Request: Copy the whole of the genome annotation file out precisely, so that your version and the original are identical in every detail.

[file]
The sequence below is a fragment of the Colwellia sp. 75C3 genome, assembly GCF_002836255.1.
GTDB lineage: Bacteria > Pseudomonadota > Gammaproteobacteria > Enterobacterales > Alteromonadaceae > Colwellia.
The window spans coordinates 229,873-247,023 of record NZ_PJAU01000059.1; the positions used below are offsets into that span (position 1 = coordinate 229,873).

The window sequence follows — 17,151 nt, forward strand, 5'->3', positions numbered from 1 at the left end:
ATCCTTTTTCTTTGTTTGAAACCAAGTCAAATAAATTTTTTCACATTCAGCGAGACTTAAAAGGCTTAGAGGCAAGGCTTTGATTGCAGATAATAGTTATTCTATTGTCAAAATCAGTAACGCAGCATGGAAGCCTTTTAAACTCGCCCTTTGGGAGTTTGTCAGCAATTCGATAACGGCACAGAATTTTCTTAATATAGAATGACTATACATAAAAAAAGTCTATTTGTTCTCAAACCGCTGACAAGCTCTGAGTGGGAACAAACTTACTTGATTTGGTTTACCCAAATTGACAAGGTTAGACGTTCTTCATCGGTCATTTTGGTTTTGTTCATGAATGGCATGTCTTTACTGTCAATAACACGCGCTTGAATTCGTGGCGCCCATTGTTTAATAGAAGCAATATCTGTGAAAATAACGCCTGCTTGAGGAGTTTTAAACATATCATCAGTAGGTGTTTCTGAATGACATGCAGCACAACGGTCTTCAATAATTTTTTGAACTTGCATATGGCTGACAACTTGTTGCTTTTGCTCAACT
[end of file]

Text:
The sequence below is a fragment of the Colwellia sp. 75C3 genome, assembly GCF_002836255.1.
GTDB lineage: Bacteria > Pseudomonadota > Gammaproteobacteria > Enterobacterales > Alteromonadaceae > Colwellia.
The window spans coordinates 229,873-247,023 of record NZ_PJAU01000059.1; the positions used below are offsets into that span (position 1 = coordinate 229,873).

The window sequence follows — 17,151 nt, forward strand, 5'->3', positions numbered from 1 at the left end:
ATCCTTTTTCTTTGTTTGAAACCAAGTCAAATAAATTTTTTCACATTCAGCGAGACTTAAAAGGCTTAGAGGCAAGGCTTTGATTGCAGATAATAGTTATTCTATTGTCAAAATCAGTAACGCAGCATGGAAGCCTTTTAAACTCGCCCTTTGGGAGTTTGTCAGCAATTCGATAACGGCACAGAATTTTCTTAATATAGAATGACTATACATAAAAAAAGTCTATTTGTTCTCAAACCGCTGACAAGCTCTGAGTGGGAACAAACTTACTTGATTTGGTTTACCCAAATTGACAAGGTTAGACGTTCTTCATCGGTCATTTTGGTTTTGTTCATGAATGGCATGTCTTTACTGTCAATAACACGCGCTTGAATTCGTGGCGCCCATTGTTTAATAGAAGCAATATCTGTGAAAATAACGCCTGCTTGAGGAGTTTTAAACATATCATCAGTAGGTGTTTCTGAATGACATGCAGCACAACGGTCTTCAATAATTTTTTGAACTTGCATATGGCTGACAACTTGTTGCTTTTGCTCAACT